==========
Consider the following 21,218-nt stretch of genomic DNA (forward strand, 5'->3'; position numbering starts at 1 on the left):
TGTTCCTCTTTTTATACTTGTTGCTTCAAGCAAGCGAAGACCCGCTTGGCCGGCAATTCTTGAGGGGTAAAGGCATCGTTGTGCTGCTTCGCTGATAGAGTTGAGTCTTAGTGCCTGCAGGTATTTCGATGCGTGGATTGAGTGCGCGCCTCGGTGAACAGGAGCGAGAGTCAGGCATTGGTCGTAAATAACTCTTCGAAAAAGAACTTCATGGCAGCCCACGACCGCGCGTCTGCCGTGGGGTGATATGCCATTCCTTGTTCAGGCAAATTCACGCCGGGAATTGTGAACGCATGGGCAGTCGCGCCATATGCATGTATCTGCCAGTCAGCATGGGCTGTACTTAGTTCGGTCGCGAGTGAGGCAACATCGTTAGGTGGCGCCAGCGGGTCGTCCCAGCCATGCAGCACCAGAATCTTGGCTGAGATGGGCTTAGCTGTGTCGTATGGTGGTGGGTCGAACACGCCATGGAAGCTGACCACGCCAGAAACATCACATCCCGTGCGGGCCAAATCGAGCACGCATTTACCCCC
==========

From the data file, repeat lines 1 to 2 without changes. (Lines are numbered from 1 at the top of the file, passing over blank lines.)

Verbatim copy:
Consider the following 21,218-nt stretch of genomic DNA (forward strand, 5'->3'; position numbering starts at 1 on the left):
TGTTCCTCTTTTTATACTTGTTGCTTCAAGCAAGCGAAGACCCGCTTGGCCGGCAATTCTTGAGGGGTAAAGGCATCGTTGTGCTGCTTCGCTGATAGAGTTGAGTCTTAGTGCCTGCAGGTATTTCGATGCGTGGATTGAGTGCGCGCCTCGGTGAACAGGAGCGAGAGTCAGGCATTGGTCGTAAATAACTCTTCGAAAAAGAACTTCATGGCAGCCCACGACCGCGCGTCTGCCGTGGGGTGATATGCCATTCCTTGTTCAGGCAAATTCACGCCGGGAATTGTGAACGCATGGGCAGTCGCGCCATATGCATGTATCTGCCAGTCAGCATGGGCTGTACTTAGTTCGGTCGCGAGTGAGGCAACATCGTTAGGTGGCGCCAGCGGGTCGTCCCAGCCATGCAGCACCAGAATCTTGGCTGAGATGGGCTTAGCTGTGTCGTATGGTGGTGGGTCGAACACGCCATGGAAGCTGACCACGCCAGAAACATCACATCCCGTGCGGGCCAAATCGAGCACGCATTTACCCCC